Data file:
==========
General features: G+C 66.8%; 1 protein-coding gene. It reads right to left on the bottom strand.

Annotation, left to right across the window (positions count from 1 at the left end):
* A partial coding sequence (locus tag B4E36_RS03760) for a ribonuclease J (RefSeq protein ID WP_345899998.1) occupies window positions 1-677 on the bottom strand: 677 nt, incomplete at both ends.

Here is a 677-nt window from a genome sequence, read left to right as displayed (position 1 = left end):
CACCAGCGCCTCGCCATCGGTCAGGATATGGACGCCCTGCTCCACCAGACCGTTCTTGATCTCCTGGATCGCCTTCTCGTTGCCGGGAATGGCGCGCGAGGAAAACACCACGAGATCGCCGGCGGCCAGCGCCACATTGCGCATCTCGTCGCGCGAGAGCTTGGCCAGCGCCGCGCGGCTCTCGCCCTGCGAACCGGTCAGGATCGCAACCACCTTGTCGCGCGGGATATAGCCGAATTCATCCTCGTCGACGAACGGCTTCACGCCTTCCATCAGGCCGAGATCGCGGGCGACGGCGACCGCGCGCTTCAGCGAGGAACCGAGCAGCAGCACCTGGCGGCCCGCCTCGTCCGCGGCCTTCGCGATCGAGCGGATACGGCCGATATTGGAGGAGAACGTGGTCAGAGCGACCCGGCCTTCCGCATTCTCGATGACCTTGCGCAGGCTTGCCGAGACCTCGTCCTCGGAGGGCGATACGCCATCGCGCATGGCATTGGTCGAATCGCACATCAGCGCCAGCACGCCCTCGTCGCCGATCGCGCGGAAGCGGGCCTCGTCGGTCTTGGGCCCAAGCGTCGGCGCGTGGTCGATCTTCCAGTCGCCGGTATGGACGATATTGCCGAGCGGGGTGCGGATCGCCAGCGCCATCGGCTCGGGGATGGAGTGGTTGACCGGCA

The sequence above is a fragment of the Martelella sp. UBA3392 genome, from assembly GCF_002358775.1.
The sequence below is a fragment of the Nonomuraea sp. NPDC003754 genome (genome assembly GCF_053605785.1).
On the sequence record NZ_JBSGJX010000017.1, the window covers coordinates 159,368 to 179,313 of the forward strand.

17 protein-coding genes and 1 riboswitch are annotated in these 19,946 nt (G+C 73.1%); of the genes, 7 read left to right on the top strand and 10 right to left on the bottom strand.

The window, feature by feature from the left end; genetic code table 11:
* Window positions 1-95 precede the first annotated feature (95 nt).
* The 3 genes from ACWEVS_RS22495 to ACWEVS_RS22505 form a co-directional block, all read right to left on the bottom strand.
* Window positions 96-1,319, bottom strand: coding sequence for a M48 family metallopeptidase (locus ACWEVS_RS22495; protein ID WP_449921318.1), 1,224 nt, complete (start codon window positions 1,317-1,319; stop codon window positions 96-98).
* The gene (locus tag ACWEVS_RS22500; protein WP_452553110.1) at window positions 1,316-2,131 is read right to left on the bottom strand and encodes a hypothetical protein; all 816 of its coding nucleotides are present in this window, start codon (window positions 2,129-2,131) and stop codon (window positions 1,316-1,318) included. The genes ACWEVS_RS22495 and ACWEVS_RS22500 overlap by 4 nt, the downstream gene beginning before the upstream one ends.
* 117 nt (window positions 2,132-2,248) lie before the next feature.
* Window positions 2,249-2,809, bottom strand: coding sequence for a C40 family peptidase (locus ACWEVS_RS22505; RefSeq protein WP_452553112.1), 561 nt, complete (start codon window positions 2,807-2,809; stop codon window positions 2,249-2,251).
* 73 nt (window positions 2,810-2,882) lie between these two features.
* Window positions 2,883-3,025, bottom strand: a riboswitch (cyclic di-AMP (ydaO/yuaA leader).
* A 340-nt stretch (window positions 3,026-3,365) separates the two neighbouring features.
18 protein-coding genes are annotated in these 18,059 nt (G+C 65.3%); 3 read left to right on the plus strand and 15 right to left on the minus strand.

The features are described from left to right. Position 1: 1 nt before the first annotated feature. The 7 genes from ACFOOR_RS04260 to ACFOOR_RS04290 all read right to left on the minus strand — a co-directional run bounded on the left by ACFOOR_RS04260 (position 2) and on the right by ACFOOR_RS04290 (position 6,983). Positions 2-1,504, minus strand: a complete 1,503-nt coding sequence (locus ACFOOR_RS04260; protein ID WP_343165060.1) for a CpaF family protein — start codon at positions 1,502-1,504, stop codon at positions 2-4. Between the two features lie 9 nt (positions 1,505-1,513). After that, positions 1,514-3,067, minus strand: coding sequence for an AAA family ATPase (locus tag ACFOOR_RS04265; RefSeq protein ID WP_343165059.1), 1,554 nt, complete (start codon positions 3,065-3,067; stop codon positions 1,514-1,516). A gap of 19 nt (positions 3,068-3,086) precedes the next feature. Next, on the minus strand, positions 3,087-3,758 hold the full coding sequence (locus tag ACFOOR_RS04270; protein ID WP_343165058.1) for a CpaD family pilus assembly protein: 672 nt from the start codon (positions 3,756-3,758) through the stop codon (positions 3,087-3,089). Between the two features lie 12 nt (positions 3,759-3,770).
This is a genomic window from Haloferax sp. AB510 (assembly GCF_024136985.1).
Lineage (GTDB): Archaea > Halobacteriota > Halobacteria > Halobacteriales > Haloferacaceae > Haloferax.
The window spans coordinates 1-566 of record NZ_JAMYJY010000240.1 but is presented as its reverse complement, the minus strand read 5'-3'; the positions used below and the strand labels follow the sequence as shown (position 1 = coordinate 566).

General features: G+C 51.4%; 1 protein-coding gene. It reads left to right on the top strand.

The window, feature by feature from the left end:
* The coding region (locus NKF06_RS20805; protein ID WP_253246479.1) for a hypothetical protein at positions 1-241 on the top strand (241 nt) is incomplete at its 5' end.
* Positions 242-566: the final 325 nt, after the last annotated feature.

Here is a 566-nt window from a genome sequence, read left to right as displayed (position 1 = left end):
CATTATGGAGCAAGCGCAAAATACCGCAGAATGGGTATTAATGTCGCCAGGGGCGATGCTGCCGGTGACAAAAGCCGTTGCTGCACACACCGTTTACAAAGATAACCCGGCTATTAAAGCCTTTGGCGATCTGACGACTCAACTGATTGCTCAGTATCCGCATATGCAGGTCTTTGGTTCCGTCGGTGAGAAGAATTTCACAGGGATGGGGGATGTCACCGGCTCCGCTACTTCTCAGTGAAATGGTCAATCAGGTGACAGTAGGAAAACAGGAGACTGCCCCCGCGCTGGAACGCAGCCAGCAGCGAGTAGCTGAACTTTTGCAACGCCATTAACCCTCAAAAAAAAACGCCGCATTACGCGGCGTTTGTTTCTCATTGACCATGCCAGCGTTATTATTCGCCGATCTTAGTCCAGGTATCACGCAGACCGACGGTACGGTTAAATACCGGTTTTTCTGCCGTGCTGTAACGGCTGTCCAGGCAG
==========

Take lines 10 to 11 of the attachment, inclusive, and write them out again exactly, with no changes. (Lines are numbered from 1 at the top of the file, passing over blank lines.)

The window, feature by feature from the left end; genetic code table 11:
* Window positions 1-95 precede the first annotated feature (95 nt).